These days, airlines are focusing their energies on high-yield passengers—as in, the ones in the front of the plane. Since cross-country flights are especially popular among business travelers, that’s where we’re starting to see bigger and better seating options, including lie flat seats.
United just introduced lie-flat seats on its flights from JFK to LAX and San Francisco. They completely redesigned the 757s that fly those routes, with 28 seats that lie fully flat. Those cabins also have features like Wi-Fi and power ports to appeal to business travelers.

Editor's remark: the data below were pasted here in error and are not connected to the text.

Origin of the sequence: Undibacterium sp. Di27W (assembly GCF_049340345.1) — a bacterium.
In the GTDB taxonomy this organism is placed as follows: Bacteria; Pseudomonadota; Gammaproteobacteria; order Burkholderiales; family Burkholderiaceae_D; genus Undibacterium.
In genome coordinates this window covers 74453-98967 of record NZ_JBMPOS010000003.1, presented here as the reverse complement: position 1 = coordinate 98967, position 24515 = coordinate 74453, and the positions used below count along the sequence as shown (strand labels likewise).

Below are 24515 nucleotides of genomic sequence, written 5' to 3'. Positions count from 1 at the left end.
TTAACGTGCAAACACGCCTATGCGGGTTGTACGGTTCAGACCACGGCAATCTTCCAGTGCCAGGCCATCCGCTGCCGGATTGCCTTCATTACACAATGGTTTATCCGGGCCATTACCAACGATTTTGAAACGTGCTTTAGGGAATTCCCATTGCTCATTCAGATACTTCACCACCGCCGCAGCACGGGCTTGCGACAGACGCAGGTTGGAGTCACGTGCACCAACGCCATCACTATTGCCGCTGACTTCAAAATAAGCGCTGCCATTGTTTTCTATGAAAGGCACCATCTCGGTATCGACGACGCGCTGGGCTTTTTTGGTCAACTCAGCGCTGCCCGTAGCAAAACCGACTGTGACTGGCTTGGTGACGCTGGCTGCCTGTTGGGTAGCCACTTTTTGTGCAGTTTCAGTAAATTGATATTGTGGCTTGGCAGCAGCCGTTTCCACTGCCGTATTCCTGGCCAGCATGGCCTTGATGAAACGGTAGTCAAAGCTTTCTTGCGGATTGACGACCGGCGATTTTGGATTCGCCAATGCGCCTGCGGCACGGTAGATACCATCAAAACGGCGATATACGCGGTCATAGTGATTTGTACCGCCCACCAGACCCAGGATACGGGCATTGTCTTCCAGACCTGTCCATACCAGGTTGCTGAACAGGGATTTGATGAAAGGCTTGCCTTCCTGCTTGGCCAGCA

Delta is also rolling out its transcontinental seating this year. They’re using planes originally designed for international flights to fly cross country, with both lie-flat seats and recliners.
Not to be outdone, American Airlines has its new transcontinental planes. Throughout the year, they’re expected to replace the current Boeing 767s with A321s to fly between New York and Los Angeles and San Francisco. These planes are different because they have three distinct classes. First class will have 10 fully lie-flat seats with direct aisle access, and business will have 20 lie-flat seats.
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